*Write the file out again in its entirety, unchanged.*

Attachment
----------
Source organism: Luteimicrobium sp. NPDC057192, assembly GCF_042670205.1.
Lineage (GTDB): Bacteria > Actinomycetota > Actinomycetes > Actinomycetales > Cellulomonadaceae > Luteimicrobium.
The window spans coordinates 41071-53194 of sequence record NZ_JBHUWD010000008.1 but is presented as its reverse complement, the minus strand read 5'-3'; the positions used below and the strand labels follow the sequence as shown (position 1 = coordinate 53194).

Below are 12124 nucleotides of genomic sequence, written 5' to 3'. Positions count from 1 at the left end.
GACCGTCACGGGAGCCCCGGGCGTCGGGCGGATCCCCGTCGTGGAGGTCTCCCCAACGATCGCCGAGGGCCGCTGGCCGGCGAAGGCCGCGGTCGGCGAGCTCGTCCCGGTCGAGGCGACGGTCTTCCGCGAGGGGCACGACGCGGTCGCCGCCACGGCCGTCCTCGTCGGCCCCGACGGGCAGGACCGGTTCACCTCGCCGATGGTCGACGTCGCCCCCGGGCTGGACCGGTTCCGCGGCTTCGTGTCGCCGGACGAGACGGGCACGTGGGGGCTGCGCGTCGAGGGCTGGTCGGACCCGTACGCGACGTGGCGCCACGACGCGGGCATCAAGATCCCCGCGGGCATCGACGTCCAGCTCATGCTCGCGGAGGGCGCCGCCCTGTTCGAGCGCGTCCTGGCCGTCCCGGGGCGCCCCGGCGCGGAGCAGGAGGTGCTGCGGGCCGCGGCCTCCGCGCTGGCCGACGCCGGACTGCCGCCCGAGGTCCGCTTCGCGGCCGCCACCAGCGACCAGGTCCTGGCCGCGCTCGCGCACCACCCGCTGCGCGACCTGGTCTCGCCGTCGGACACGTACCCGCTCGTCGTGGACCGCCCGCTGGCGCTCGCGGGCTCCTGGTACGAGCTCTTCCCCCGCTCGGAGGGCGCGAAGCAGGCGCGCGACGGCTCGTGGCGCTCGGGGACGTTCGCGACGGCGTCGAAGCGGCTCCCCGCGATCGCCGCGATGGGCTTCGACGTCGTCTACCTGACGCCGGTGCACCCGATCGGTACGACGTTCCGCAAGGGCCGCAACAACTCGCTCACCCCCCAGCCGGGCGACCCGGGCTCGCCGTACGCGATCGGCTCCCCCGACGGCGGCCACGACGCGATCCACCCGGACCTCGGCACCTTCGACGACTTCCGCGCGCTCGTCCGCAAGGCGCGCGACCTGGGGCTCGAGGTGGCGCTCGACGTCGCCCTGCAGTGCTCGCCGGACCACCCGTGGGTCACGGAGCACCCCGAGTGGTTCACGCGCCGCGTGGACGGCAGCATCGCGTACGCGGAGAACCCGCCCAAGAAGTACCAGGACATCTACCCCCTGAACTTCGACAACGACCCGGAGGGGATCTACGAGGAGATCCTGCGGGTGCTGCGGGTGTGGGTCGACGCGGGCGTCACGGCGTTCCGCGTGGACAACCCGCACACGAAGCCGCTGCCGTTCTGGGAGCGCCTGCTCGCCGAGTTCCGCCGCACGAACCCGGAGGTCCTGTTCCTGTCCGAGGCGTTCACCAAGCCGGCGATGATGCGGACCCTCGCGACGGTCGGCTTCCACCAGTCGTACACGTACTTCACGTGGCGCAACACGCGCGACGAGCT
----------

Source organism: Luteimicrobium sp. NPDC057192, assembly GCF_042670205.1.
Lineage (GTDB): Bacteria > Actinomycetota > Actinomycetes > Actinomycetales > Cellulomonadaceae > Luteimicrobium.
The window spans coordinates 41071-53194 of sequence record NZ_JBHUWD010000008.1 but is presented as its reverse complement, the minus strand read 5'-3'; the positions used below and the strand labels follow the sequence as shown (position 1 = coordinate 53194).

Below are 12124 nucleotides of genomic sequence, written 5' to 3'. Positions count from 1 at the left end.
GACCGTCACGGGAGCCCCGGGCGTCGGGCGGATCCCCGTCGTGGAGGTCTCCCCAACGATCGCCGAGGGCCGCTGGCCGGCGAAGGCCGCGGTCGGCGAGCTCGTCCCGGTCGAGGCGACGGTCTTCCGCGAGGGGCACGACGCGGTCGCCGCCACGGCCGTCCTCGTCGGCCCCGACGGGCAGGACCGGTTCACCTCGCCGATGGTCGACGTCGCCCCCGGGCTGGACCGGTTCCGCGGCTTCGTGTCGCCGGACGAGACGGGCACGTGGGGGCTGCGCGTCGAGGGCTGGTCGGACCCGTACGCGACGTGGCGCCACGACGCGGGCATCAAGATCCCCGCGGGCATCGACGTCCAGCTCATGCTCGCGGAGGGCGCCGCCCTGTTCGAGCGCGTCCTGGCCGTCCCGGGGCGCCCCGGCGCGGAGCAGGAGGTGCTGCGGGCCGCGGCCTCCGCGCTGGCCGACGCCGGACTGCCGCCCGAGGTCCGCTTCGCGGCCGCCACCAGCGACCAGGTCCTGGCCGCGCTCGCGCACCACCCGCTGCGCGACCTGGTCTCGCCGTCGGACACGTACCCGCTCGTCGTGGACCGCCCGCTGGCGCTCGCGGGCTCCTGGTACGAGCTCTTCCCCCGCTCGGAGGGCGCGAAGCAGGCGCGCGACGGCTCGTGGCGCTCGGGGACGTTCGCGACGGCGTCGAAGCGGCTCCCCGCGATCGCCGCGATGGGCTTCGACGTCGTCTACCTGACGCCGGTGCACCCGATCGGTACGACGTTCCGCAAGGGCCGCAACAACTCGCTCACCCCCCAGCCGGGCGACCCGGGCTCGCCGTACGCGATCGGCTCCCCCGACGGCGGCCACGACGCGATCCACCCGGACCTCGGCACCTTCGACGACTTCCGCGCGCTCGTCCGCAAGGCGCGCGACCTGGGGCTCGAGGTGGCGCTCGACGTCGCCCTGCAGTGCTCGCCGGACCACCCGTGGGTCACGGAGCACCCCGAGTGGTTCACGCGCCGCGTGGACGGCAGCATCGCGTACGCGGAGAACCCGCCCAAGAAGTACCAGGACATCTACCCCCTGAACTTCGACAACGACCCGGAGGGGATCTACGAGGAGATCCTGCGGGTGCTGCGGGTGTGGGTCGACGCGGGCGTCACGGCGTTCCGCGTGGACAACCCGCACACGAAGCCGCTGCCGTTCTGGGAGCGCCTGCTCGCCGAGTTCCGCCGCACGAACCCGGAGGTCCTGTTCCTGTCCGAGGCGTTCACCAAGCCGGCGATGATGCGGACCCTCGCGACGGTCGGCTTCCACCAGTCGTACACGTACTTCACGTGGCGCAACACGCGCGACGAGCT